Zeituni Onyango came to the United States seeking asylum from her native Kenya but was turned down and ordered to leave the country in 2004. Four years later, she is still here. And her nephew is about to become president of the United States.
Onyango's family connection to Barack Obama has thrown a spotlight on a phenomenon many Americans might find startling: An estimated half-million immigrants are living in the United States in defiance of deportation orders.
U.S. Immigration and Customs Enforcement has stepped up efforts to catch fugitive aliens, as they are known, and now has about 100 “fugitive operations teams” around the country. In the past year, the teams have made 34,000 arrests, more than double the number two years ago. But there are still 560,000 such immigrants in the U.S.
Fugitive aliens include people who, like Obama's aunt, sought asylum in the United States but were rejected and ordered to leave the country. Others were caught entering or living in this country illegally, and failed to show at their deportation hearings.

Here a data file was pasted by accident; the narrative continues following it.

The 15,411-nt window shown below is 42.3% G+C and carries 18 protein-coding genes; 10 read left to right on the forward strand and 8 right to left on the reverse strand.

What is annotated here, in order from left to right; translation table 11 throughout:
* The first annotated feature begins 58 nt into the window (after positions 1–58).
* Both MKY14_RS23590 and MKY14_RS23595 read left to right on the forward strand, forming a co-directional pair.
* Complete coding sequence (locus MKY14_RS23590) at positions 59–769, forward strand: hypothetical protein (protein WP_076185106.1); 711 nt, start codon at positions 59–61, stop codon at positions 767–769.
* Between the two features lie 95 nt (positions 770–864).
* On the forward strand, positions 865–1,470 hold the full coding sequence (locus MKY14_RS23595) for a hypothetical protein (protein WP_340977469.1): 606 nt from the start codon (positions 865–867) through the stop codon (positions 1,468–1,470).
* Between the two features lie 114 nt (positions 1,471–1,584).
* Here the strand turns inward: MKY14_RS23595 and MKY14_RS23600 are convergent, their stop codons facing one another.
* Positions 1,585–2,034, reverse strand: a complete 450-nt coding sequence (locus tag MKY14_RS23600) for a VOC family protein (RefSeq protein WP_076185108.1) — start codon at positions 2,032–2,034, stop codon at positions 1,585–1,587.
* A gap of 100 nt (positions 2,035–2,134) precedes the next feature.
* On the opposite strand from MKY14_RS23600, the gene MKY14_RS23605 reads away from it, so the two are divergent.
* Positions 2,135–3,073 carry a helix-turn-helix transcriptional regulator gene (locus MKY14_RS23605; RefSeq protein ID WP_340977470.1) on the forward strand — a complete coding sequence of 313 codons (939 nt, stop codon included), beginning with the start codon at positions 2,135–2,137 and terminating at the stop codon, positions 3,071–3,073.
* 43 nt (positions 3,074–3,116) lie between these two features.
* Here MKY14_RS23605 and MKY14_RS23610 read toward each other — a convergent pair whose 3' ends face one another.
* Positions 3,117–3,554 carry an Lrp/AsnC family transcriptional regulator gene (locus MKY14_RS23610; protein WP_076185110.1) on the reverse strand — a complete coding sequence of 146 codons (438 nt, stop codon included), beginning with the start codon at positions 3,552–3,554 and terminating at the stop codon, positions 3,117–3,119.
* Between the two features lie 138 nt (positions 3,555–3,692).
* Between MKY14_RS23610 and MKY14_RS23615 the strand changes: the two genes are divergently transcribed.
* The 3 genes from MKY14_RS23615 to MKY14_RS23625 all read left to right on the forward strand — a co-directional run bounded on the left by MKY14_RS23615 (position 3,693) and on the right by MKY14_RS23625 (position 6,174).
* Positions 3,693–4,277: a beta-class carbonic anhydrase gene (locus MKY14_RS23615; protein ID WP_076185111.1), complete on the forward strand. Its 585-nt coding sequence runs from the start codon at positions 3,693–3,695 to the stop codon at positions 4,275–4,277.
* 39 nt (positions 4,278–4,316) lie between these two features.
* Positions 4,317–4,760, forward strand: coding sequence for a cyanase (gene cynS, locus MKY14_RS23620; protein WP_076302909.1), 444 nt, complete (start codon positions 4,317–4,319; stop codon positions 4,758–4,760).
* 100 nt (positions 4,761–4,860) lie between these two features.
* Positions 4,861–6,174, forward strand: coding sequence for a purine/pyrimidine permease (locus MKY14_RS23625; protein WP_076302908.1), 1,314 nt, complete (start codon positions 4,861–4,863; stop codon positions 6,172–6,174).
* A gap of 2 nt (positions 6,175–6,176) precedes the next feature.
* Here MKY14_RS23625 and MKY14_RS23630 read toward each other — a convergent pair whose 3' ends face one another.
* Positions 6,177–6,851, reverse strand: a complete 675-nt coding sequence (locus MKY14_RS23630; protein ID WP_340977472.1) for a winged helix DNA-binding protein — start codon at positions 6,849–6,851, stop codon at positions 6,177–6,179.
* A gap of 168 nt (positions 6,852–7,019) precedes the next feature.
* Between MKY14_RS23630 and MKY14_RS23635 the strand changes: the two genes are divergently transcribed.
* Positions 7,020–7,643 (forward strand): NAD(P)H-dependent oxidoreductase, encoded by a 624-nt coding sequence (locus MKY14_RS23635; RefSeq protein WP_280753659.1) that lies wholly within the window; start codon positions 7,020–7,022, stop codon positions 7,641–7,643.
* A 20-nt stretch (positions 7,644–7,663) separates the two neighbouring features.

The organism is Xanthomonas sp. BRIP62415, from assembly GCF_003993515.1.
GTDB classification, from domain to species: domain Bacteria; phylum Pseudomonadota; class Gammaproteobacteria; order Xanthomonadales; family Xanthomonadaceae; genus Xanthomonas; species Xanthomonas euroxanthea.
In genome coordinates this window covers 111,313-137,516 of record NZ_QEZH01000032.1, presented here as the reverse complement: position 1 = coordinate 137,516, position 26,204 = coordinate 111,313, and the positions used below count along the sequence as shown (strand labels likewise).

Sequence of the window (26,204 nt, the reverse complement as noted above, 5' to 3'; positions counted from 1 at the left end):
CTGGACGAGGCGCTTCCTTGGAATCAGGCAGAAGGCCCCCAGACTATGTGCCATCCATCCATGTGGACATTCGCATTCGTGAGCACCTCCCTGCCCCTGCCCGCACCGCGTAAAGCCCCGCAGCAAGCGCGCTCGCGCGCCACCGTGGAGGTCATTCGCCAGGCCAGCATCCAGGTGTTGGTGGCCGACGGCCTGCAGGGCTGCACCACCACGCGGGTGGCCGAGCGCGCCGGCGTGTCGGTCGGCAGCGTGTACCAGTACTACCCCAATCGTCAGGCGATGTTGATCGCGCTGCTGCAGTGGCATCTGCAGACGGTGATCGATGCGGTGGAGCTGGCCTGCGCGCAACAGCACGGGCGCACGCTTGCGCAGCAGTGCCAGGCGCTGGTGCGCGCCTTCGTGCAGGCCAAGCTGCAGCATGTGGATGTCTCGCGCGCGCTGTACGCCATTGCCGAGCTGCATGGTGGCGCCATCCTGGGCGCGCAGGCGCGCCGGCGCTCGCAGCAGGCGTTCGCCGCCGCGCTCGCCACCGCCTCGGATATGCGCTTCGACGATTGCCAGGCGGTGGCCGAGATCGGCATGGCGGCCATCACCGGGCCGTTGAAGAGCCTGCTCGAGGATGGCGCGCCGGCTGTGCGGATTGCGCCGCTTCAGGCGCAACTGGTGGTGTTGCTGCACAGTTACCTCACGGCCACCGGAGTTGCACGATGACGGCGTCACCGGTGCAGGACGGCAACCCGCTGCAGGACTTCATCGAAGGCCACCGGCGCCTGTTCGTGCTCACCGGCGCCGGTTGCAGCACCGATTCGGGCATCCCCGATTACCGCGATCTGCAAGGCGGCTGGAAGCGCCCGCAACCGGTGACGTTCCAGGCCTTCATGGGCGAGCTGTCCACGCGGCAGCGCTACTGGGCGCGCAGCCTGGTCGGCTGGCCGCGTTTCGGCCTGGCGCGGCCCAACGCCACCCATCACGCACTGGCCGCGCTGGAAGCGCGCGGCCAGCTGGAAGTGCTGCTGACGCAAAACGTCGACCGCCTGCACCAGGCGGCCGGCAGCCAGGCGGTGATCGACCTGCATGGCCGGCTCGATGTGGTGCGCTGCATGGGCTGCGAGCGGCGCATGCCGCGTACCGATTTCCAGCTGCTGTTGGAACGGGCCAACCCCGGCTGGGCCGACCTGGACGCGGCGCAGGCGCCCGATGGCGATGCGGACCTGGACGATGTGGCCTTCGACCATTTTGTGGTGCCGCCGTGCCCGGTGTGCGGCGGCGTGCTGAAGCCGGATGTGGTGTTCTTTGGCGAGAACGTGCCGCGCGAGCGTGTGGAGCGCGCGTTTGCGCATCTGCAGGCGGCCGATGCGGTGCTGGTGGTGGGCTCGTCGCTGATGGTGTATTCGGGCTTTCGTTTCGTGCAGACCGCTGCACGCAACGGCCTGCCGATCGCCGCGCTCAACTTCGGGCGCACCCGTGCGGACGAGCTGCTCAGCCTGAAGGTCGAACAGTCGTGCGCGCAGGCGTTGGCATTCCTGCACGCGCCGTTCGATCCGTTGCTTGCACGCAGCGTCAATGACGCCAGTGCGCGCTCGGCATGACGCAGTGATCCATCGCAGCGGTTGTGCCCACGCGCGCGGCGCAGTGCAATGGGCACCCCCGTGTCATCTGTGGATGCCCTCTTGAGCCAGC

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Often, illegal immigrants who have been issued deportation notices are given a certain amount of time to get out of the country on their own. They are not forcibly put aboard a plane; these deportations essentially operate on the honor system.
Generally, if these immigrants stay out of trouble, they are in little danger of being thrown out of the country.
Government officials say that they do the best they can with the money and manpower available, and focus on the most serious cases, including those involving illegal immigrants who have committed crimes in this country.
It is not clear when Onyango, the 56-year-old half-sister of Obama's late father, first came to the United States. But she moved into a state-subsidized public housing project in Boston in 2003.
After it was reported that she was in the country illegally, Onyango left Boston and went to Cleveland, where she hired an immigration attorney to fight her deportation order. She is staying with relatives in Cleveland, said her new attorney, Margaret Wong.
The Obama camp has said the candidate did not know about his aunt's status. “If she is violating laws, those laws have to be obeyed,” Obama said just before Election Day.